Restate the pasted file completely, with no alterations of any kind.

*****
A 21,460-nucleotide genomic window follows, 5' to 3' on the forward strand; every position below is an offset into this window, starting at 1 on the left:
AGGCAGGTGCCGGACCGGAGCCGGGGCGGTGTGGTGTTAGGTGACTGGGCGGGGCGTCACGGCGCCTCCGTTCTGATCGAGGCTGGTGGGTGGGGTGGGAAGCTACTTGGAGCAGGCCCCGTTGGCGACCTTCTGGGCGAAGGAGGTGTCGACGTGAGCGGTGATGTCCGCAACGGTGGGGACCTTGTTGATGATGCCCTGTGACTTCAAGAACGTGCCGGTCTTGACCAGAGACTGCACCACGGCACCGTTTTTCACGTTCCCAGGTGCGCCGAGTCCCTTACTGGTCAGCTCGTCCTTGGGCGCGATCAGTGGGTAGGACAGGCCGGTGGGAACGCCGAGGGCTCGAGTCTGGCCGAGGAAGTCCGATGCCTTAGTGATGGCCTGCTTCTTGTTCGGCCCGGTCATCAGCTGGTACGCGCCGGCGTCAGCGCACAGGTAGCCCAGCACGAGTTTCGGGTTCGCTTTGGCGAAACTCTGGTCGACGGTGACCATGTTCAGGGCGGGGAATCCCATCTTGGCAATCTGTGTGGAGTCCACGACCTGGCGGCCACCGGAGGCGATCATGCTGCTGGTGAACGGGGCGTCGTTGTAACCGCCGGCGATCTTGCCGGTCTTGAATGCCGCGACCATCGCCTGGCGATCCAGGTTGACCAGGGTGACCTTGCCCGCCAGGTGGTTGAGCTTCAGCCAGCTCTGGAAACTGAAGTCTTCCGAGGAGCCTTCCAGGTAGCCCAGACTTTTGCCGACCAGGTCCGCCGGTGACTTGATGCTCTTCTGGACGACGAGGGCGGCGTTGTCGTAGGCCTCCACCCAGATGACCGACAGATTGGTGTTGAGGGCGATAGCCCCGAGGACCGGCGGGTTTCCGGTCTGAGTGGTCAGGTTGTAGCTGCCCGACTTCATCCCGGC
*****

A 21,460-nucleotide genomic window follows, 5' to 3' on the forward strand; every position below is an offset into this window, starting at 1 on the left:
AGGCAGGTGCCGGACCGGAGCCGGGGCGGTGTGGTGTTAGGTGACTGGGCGGGGCGTCACGGCGCCTCCGTTCTGATCGAGGCTGGTGGGTGGGGTGGGAAGCTACTTGGAGCAGGCCCCGTTGGCGACCTTCTGGGCGAAGGAGGTGTCGACGTGAGCGGTGATGTCCGCAACGGTGGGGACCTTGTTGATGATGCCCTGTGACTTCAAGAACGTGCCGGTCTTGACCAGAGACTGCACCACGGCACCGTTTTTCACGTTCCCAGGTGCGCCGAGTCCCTTACTGGTCAGCTCGTCCTTGGGCGCGATCAGTGGGTAGGACAGGCCGGTGGGAACGCCGAGGGCTCGAGTCTGGCCGAGGAAGTCCGATGCCTTAGTGATGGCCTGCTTCTTGTTCGGCCCGGTCATCAGCTGGTACGCGCCGGCGTCAGCGCACAGGTAGCCCAGCACGAGTTTCGGGTTCGCTTTGGCGAAACTCTGGTCGACGGTGACCATGTTCAGGGCGGGGAATCCCATCTTGGCAATCTGTGTGGAGTCCACGACCTGGCGGCCACCGGAGGCGATCATGCTGCTGGTGAACGGGGCGTCGTTGTAACCGCCGGCGATCTTGCCGGTCTTGAATGCCGCGACCATCGCCTGGCGATCCAGGTTGACCAGGGTGACCTTGCCCGCCAGGTGGTTGAGCTTCAGCCAGCTCTGGAAACTGAAGTCTTCCGAGGAGCCTTCCAGGTAGCCCAGACTTTTGCCGACCAGGTCCGCCGGTGACTTGATGCTCTTCTGGACGACGAGGGCGGCGTTGTCGTAGGCCTCCACCCAGATGACCGACAGATTGGTGTTGAGGGCGATAGCCCCGAGGACCGGCGGGTTTCCGGTCTGAGTGGTCAGGTTGTAGCTGCCCGACTTCATCCCGGC